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Rethinking Tax Priorities: Marriage Neutrality, Children, and Contemporary Families


James M. Puckett


Penn State Law

August 5, 2010

University of Cincinnati Law Review, Vol. 78, p. 1409, 2010
Seattle University School of Law Research Paper No. 10-34

Abstract:     
Tax scholarship has long struggled with whether married taxpayers should be taxed differently from unmarried taxpayers. Currently, married taxpayers are subject to different tax rates than unmarried taxpayers, and may file a joint tax return. A married couple may pay a higher or lower amount of tax than an unmarried couple with the same total income, and a single person generally pays more tax on a given income than a married couple with a single earner with the same income. These outcomes are difficult to reconcile with a commitment to income tax progressivity, which in theory requires that higher incomes be taxed at higher rates. Moreover, the system penalizes some marriages, and benefits other marriages. This Article takes a fresh look at the problem of marriage bonuses and penalties, acknowledges that there may be difficulties with a separate filing system, but concludes that the joint return and special rates for married taxpayers should be abolished. In addition, drawing on the work of family law scholars, this Article argues that a stronger case can be made for supporting parenting rather than marriage in the tax system.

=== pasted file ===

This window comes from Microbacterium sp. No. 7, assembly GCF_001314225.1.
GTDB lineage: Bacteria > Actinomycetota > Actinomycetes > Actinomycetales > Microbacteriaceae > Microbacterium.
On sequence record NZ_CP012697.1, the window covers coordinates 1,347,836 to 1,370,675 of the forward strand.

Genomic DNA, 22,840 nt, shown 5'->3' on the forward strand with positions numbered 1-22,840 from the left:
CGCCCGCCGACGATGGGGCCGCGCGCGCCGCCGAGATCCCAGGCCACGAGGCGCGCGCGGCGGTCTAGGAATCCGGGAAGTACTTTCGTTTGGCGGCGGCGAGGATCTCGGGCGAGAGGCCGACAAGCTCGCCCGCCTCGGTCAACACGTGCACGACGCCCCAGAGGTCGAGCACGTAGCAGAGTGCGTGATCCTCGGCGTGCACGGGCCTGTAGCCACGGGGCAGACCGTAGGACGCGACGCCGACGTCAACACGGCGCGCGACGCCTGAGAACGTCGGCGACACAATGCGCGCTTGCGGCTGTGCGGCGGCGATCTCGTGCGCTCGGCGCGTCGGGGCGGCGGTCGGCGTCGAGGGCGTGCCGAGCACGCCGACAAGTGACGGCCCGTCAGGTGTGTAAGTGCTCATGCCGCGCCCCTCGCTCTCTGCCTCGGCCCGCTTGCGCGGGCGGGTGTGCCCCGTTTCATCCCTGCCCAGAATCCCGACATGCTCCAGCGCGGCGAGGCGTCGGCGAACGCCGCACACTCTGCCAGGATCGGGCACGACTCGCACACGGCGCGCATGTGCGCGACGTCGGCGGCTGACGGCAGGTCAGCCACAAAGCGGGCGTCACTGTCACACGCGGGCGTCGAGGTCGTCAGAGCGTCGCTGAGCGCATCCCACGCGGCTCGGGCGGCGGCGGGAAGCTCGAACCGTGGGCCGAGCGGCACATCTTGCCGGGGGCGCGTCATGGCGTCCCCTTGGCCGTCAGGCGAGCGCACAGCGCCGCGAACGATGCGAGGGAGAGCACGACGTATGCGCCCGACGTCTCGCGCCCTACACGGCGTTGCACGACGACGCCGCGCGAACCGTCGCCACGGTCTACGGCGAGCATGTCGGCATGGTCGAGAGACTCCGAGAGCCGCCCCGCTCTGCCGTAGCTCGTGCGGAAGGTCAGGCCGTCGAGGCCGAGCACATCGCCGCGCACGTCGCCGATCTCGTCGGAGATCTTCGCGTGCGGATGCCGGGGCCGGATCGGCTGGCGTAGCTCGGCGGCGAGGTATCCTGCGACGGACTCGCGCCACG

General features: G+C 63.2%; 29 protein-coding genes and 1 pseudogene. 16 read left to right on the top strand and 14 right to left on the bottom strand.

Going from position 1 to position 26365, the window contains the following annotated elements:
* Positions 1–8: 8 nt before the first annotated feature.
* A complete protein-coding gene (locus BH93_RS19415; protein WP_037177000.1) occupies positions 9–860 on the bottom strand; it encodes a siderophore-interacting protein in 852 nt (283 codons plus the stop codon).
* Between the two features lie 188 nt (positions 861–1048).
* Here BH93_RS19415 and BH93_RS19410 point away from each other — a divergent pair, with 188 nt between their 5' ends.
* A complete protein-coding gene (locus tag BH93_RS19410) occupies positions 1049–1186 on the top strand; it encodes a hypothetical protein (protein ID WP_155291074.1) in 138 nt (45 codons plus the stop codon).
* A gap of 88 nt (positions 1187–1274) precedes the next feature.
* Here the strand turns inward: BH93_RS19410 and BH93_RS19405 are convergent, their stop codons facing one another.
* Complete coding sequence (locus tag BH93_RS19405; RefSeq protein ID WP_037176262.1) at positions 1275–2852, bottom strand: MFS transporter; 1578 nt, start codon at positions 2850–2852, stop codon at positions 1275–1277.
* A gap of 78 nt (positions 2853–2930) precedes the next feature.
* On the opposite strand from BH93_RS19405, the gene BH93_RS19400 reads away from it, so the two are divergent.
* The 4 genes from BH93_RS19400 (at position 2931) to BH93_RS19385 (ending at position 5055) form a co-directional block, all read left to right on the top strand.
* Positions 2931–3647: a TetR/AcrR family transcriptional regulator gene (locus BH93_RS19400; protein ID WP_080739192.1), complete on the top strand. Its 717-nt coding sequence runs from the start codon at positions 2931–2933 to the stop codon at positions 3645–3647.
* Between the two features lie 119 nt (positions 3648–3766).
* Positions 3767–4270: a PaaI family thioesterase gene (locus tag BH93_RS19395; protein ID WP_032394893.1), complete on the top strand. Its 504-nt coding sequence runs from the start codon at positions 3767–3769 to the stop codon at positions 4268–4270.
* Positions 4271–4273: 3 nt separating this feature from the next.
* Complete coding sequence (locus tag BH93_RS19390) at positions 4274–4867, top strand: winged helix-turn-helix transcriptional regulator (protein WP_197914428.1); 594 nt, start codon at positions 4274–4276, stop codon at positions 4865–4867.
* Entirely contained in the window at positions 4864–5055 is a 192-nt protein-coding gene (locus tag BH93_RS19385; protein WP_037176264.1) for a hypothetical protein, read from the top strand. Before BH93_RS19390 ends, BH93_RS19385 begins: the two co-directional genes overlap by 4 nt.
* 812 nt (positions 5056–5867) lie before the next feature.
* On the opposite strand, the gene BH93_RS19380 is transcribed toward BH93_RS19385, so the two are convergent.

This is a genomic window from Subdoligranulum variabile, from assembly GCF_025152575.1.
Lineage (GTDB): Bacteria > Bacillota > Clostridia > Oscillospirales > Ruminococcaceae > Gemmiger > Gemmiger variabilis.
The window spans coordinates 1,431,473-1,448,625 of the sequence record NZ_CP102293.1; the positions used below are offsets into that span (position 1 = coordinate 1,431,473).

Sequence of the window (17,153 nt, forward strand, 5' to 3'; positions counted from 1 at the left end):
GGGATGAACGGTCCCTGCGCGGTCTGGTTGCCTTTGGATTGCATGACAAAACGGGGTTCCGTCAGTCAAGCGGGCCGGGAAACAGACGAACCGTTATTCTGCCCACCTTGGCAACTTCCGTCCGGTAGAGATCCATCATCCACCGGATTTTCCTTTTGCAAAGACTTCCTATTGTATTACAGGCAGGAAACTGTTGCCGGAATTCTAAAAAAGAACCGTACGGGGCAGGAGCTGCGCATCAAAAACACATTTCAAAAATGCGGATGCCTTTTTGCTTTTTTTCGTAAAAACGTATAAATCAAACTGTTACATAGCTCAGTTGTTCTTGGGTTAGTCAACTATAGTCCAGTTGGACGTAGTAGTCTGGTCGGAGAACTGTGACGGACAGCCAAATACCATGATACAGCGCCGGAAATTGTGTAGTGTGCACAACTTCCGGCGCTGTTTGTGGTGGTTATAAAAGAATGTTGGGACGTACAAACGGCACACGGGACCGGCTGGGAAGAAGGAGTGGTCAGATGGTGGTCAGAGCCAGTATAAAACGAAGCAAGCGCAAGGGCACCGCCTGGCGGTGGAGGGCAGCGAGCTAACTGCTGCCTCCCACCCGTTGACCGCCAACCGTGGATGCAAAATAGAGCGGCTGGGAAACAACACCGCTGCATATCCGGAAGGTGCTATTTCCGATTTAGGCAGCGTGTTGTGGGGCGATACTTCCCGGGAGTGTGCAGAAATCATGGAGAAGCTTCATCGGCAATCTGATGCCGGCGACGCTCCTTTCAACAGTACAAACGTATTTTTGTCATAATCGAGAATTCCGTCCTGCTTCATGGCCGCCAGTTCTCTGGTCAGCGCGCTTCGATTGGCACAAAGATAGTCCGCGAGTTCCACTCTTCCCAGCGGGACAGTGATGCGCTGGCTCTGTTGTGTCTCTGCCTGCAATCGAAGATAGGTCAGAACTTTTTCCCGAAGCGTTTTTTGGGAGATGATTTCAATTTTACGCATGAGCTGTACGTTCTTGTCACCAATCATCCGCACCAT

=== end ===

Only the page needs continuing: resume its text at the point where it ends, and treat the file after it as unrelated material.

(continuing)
Number of Pages in PDF File: 28

Keywords: Tax, Marriage, Marriage Penalty, Marriage Bonus, Progressivity, Parenting, Child Rearing, Gay, Same-Sex, Income Splitting, Joint Return, Separate Filing, Dependent, Head of Household, Child Credit

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Date posted: November 30, 2010 ; Last revised: December 5, 2010

Suggested Citation

Puckett, James M., Rethinking Tax Priorities: Marriage Neutrality, Children, and Contemporary Families (August 5, 2010). University of Cincinnati Law Review, Vol. 78, p. 1409, 2010; Seattle University School of Law Research Paper No. 10-34. Available at SSRN: http://ssrn.com/abstract=1718134

Contact Information

James M. Puckett (Contact Author)
Penn State Law ( email )
Lewis Katz Building
University Park, PA 16802
United States
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